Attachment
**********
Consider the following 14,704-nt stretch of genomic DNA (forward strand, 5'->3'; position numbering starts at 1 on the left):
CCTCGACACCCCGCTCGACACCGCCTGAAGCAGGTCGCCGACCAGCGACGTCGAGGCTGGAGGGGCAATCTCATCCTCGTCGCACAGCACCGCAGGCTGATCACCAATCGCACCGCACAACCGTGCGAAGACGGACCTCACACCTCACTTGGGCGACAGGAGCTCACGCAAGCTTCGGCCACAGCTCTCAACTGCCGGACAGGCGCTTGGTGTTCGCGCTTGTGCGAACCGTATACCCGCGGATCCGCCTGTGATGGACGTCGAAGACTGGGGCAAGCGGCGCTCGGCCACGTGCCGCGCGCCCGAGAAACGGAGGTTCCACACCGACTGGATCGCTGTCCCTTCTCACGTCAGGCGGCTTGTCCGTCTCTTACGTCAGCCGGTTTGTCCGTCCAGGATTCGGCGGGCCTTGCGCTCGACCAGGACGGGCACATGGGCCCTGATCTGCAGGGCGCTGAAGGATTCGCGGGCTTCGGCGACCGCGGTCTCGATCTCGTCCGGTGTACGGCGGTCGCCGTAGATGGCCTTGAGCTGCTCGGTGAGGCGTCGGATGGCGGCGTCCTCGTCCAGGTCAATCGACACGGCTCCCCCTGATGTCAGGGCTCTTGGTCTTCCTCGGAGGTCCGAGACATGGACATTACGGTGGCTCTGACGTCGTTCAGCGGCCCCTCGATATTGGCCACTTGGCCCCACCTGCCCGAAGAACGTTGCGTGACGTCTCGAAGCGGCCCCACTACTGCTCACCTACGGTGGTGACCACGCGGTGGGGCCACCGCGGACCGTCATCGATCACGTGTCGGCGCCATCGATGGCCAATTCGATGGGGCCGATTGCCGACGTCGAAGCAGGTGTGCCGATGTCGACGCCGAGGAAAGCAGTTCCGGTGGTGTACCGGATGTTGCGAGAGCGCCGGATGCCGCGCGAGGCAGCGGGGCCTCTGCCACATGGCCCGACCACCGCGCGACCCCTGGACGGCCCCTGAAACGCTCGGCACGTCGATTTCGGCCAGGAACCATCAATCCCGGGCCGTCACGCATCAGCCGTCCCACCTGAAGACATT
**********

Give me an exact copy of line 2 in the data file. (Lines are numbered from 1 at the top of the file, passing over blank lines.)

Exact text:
CCTCGACACCCCGCTCGACACCGCCTGAAGCAGGTCGCCGACCAGCGACGTCGAGGCTGGAGGGGCAATCTCATCCTCGTCGCACAGCACCGCAGGCTGATCACCAATCGCACCGCACAACCGTGCGAAGACGGACCTCACACCTCACTTGGGCGACAGGAGCTCACGCAAGCTTCGGCCACAGCTCTCAACTGCCGGACAGGCGCTTGGTGTTCGCGCTTGTGCGAACCGTATACCCGCGGATCCGCCTGTGATGGACGTCGAAGACTGGGGCAAGCGGCGCTCGGCCACGTGCCGCGCGCCCGAGAAACGGAGGTTCCACACCGACTGGATCGCTGTCCCTTCTCACGTCAGGCGGCTTGTCCGTCTCTTACGTCAGCCGGTTTGTCCGTCCAGGATTCGGCGGGCCTTGCGCTCGACCAGGACGGGCACATGGGCCCTGATCTGCAGGGCGCTGAAGGATTCGCGGGCTTCGGCGACCGCGGTCTCGATCTCGTCCGGTGTACGGCGGTCGCCGTAGATGGCCTTGAGCTGCTCGGTGAGGCGTCGGATGGCGGCGTCCTCGTCCAGGTCAATCGACACGGCTCCCCCTGATGTCAGGGCTCTTGGTCTTCCTCGGAGGTCCGAGACATGGACATTACGGTGGCTCTGACGTCGTTCAGCGGCCCCTCGATATTGGCCACTTGGCCCCACCTGCCCGAAGAACGTTGCGTGACGTCTCGAAGCGGCCCCACTACTGCTCACCTACGGTGGTGACCACGCGGTGGGGCCACCGCGGACCGTCATCGATCACGTGTCGGCGCCATCGATGGCCAATTCGATGGGGCCGATTGCCGACGTCGAAGCAGGTGTGCCGATGTCGACGCCGAGGAAAGCAGTTCCGGTGGTGTACCGGATGTTGCGAGAGCGCCGGATGCCGCGCGAGGCAGCGGGGCCTCTGCCACATGGCCCGACCACCGCGCGACCCCTGGACGGCCCCTGAAACGCTCGGCACGTCGATTTCGGCCAGGAACCATCAATCCCGGGCCGTCACGCATCAGCCGTCCCACCTGAAGACATT